After interrogating him for some time in the next room, the officers in charge decided to press the investigation, but then announced that they couldn’t take my testimony in that particular office (no reason given — maybe all the pencils were getting dull), so they loaded both me and the suspect into a paddy wagon and drove us halfway across town to a bigger station house.
All of this took several hours, which amounted to several hours more of my time than it was worth to catch someone who was simply going through channels without going through channels, as it were.
In any case, I finally gave my statement, and when I left the guy was still in custody. Then two days later I saw more of the exact same flyers around the neighborhood, with the exact same fraudulent information, so I guess he got off with a warning and went right back to his life of grime. He probably spent less time in the hands of the law than I did.
Furthermore, he was probably more honest than the guy from another sweeper service who knocked on my door about six months later and started giving me a hard sell. According to him, even though Nancy and I never use our fireplace, we had to have the chimney cleaned anyway, preferably by him, because “air pollution gets inside the flue and you end up breathing that pollution.”
How this was any different from breathing any other Parisian air was not clear to me. But it started me thinking: I had no idea how much the previous occupants had used the fireplace. For all I knew, it was caked five inches deep with insurance-voiding sludge.
And thus, motivated less by the specter of respiratory failure and more by the chunks of crumbly black crud that fell out onto the hearth once in a while, I decided to get the old conduit done at last. But not by Mr. Air Quality — I asked our building manager for a recommendation.
I was expecting it to be a long, arduous, dirty process, sort of like reporting a spurious service provider to the police, but when the flue crew showed up, it turned out to be quite simple: one of them held a tarp in front of the fireplace while his partner climbed up on the roof, lowered a cylindrical metal brush on a chain down the chimney and shook it around for a couple of minutes.
Net result: a few tiny bits of soot (it was surprisingly clean). And a bill for €80, which I figure came to about €7.50 per soot hunk. And, in case an insurance adjustor or irate, ash-smudged neighbor ever needs to see it, an official certificate with a little notary-like seal on it asserting that I have indeed had my duct de-mucked by certified professionals.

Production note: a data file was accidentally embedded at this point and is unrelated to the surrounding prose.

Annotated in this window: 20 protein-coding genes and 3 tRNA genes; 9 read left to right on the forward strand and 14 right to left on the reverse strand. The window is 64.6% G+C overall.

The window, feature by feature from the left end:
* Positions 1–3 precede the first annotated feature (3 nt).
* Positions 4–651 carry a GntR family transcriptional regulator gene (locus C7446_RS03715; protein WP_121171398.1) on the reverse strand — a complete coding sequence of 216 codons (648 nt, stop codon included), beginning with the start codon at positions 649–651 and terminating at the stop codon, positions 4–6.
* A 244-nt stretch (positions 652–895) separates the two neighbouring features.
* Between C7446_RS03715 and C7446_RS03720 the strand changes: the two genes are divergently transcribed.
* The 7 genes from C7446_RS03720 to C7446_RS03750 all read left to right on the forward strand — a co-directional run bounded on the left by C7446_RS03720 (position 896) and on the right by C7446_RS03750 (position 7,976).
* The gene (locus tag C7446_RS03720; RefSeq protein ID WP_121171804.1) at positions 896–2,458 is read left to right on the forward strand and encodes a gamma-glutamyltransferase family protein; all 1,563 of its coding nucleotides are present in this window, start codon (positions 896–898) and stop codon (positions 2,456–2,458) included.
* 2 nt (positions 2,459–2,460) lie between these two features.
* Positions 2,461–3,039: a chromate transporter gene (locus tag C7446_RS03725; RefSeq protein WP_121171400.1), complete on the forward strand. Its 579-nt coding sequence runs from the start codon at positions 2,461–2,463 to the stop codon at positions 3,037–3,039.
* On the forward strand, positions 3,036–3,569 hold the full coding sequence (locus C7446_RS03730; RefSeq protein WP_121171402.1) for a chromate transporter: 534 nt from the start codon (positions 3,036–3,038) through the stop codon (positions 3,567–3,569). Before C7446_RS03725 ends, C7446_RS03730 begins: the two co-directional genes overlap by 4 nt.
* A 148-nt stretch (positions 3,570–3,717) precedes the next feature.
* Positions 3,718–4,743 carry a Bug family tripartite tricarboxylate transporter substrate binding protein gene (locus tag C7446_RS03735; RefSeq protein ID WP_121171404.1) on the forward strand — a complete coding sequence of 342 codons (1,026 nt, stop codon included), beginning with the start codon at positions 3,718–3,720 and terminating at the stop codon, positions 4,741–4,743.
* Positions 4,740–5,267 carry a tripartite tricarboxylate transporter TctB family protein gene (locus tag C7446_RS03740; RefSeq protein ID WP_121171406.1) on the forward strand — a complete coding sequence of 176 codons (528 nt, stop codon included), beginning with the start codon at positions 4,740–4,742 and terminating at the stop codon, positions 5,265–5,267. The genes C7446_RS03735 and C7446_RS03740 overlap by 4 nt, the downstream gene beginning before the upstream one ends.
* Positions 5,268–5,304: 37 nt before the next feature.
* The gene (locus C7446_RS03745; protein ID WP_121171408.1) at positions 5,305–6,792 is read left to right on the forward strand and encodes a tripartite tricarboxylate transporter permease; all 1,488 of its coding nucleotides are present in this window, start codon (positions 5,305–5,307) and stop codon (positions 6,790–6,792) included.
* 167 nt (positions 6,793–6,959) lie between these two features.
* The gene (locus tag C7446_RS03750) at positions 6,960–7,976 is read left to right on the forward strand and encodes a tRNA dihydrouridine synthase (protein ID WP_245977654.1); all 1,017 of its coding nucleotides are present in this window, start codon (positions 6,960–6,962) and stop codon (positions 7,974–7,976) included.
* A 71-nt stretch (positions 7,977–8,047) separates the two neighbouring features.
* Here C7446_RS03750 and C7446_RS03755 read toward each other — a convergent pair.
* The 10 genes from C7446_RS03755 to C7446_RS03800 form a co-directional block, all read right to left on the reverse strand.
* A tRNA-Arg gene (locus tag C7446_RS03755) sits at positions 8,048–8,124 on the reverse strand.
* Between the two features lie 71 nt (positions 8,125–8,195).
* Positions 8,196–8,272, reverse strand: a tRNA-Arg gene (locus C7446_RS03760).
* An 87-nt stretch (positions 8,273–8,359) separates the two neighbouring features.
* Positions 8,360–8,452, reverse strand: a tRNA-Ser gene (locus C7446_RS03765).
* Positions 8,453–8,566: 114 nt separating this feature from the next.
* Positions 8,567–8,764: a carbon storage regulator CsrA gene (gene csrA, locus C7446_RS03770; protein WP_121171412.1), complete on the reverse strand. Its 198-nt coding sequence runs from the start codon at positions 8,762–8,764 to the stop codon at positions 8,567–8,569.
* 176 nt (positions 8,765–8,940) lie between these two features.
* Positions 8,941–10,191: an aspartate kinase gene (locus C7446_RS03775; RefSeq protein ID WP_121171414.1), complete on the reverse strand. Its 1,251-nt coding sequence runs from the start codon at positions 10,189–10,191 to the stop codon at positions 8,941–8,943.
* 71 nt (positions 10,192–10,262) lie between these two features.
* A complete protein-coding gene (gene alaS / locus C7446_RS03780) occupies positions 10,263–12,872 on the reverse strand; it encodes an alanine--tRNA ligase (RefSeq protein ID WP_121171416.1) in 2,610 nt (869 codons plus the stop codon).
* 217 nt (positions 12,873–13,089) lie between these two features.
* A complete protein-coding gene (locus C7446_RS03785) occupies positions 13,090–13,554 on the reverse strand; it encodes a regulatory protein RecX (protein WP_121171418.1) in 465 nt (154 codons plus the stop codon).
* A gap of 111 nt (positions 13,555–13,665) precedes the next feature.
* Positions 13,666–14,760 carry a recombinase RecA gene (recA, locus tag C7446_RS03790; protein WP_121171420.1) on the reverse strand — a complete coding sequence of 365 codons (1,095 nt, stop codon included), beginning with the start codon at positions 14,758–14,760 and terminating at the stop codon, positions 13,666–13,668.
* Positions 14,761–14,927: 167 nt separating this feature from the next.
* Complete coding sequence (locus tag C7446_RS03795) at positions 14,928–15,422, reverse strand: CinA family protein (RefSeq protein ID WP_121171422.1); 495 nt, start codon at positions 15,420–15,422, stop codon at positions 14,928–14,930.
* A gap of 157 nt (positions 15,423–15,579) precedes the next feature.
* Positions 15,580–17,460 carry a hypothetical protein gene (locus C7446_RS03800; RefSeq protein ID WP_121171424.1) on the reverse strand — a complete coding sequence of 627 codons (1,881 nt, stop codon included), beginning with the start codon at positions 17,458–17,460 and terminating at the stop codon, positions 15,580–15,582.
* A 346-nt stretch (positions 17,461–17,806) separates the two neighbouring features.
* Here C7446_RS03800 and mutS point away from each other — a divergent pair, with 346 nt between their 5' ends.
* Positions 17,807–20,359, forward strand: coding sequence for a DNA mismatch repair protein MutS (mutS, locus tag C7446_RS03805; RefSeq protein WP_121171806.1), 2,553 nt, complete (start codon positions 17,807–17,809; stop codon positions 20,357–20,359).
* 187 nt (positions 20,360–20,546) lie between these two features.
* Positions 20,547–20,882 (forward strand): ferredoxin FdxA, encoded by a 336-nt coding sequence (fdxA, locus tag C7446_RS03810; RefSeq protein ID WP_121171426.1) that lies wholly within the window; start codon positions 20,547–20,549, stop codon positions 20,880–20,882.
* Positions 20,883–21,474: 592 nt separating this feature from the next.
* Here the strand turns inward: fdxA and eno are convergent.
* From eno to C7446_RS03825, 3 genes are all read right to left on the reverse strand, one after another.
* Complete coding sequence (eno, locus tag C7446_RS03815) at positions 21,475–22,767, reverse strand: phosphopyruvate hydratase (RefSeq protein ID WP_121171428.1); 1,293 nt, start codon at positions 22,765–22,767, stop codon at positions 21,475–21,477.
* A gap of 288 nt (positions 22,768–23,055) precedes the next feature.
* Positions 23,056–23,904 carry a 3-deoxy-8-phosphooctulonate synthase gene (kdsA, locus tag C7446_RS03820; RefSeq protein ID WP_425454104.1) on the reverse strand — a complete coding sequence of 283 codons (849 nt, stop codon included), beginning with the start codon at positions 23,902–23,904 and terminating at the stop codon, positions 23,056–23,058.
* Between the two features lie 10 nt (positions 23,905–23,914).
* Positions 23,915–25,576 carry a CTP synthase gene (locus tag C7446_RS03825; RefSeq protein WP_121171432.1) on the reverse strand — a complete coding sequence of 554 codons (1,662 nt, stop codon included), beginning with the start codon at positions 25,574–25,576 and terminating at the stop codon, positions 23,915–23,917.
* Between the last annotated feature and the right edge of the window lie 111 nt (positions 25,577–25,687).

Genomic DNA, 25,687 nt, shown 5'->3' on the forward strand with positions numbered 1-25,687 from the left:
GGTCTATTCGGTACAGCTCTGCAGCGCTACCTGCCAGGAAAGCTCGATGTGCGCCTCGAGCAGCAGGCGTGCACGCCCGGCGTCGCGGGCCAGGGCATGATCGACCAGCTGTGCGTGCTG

So it’s done. I have fulfilled my duty as a homeowner. I can now sleep soundly. As least when the dude in 3C isn’t making that god-awful noise.
Reader Margo Berdeshevsky writes: “You may sleep soundly, David, but I’ll say this: never, never, never open the door unless you know your good Papa is there. Alas, there are more tales of evil chimney sweeps than croissants on the bakery shelf. I’ll be conservative. The one who pulled a knife on my neighbor (true, she should never have opened her door) and forced her down the stairs to a money machine. She let him in because through the peephole he looked so young. When he was finally caught, he blamed the gypsies for putting him up to it. Or the one who somehow bypassed the door code in my building, entered and was ringing every bell, up and down the stairs. I knew there was a woman who spoke very little French caring for two young children overhead. I ran down and begged our guardienne to accompany me. We bravely climbed the stairs. The door of the flat with the young children was ajar, the woman had not understood why he was there, the children were crying. He appeared at the door on the inside and challenged me to get lost. I said, ‘I’ll call the cops. You have no right to be here!’ He said, ‘Just try.’ I ran downstairs and bolted my door. An hour later I discovered there was no water in my apartment; he had left and had managed to turn the key to cut off water on our entire side of the building. ‘Revenge!’ said the guardienne. The police said, ‘Call the water company.” I did. They came to restore the water and to insist that no one but themselves had such a key. Insert ‘sad face.’ Okay. that’s two tales. Not counting the three others: one who gave a false certificate and had nothing but a brush under his arm; one who told me through the shut door, which I refused to open, that I should die from asphyxiation and gas poisoning; and one who came on the recommendation of the co-owners’ association, at last. (Never, never, never take one without a recommendation.) That one came, ‘comme il faut,’ with his buddy and lots of equipment, and they sang to each other, one with his head stuck in my fireplace, the other on the roof, and they sounded like doubles for Les Frères Jacques. I had a clean chimney, paid my money and shut the door until next year.”
© 2013 Paris UpdateFavorite